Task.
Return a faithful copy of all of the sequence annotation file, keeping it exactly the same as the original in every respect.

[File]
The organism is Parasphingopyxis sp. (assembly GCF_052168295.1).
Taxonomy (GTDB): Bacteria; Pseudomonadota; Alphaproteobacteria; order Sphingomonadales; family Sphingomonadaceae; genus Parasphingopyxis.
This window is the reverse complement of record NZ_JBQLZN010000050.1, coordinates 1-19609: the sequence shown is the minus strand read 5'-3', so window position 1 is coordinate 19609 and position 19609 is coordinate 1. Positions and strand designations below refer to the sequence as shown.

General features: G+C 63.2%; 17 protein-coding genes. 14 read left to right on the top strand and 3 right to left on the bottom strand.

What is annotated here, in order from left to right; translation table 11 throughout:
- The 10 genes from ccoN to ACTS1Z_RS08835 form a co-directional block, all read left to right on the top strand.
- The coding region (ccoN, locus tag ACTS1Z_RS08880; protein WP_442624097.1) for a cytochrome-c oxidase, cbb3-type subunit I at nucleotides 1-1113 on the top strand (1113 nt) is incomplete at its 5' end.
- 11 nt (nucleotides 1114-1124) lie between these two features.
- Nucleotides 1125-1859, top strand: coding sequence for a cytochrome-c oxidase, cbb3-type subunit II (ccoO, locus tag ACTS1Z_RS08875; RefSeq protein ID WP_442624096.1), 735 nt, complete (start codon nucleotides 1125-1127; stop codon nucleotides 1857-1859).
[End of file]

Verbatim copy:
The organism is Parasphingopyxis sp. (assembly GCF_052168295.1).
Taxonomy (GTDB): Bacteria; Pseudomonadota; Alphaproteobacteria; order Sphingomonadales; family Sphingomonadaceae; genus Parasphingopyxis.
This window is the reverse complement of record NZ_JBQLZN010000050.1, coordinates 1-19609: the sequence shown is the minus strand read 5'-3', so window position 1 is coordinate 19609 and position 19609 is coordinate 1. Positions and strand designations below refer to the sequence as shown.

General features: G+C 63.2%; 17 protein-coding genes. 14 read left to right on the top strand and 3 right to left on the bottom strand.

What is annotated here, in order from left to right; translation table 11 throughout:
- The 10 genes from ccoN to ACTS1Z_RS08835 form a co-directional block, all read left to right on the top strand.
- The coding region (ccoN, locus tag ACTS1Z_RS08880; protein WP_442624097.1) for a cytochrome-c oxidase, cbb3-type subunit I at nucleotides 1-1113 on the top strand (1113 nt) is incomplete at its 5' end.
- 11 nt (nucleotides 1114-1124) lie between these two features.
- Nucleotides 1125-1859, top strand: coding sequence for a cytochrome-c oxidase, cbb3-type subunit II (ccoO, locus tag ACTS1Z_RS08875; RefSeq protein ID WP_442624096.1), 735 nt, complete (start codon nucleotides 1125-1127; stop codon nucleotides 1857-1859).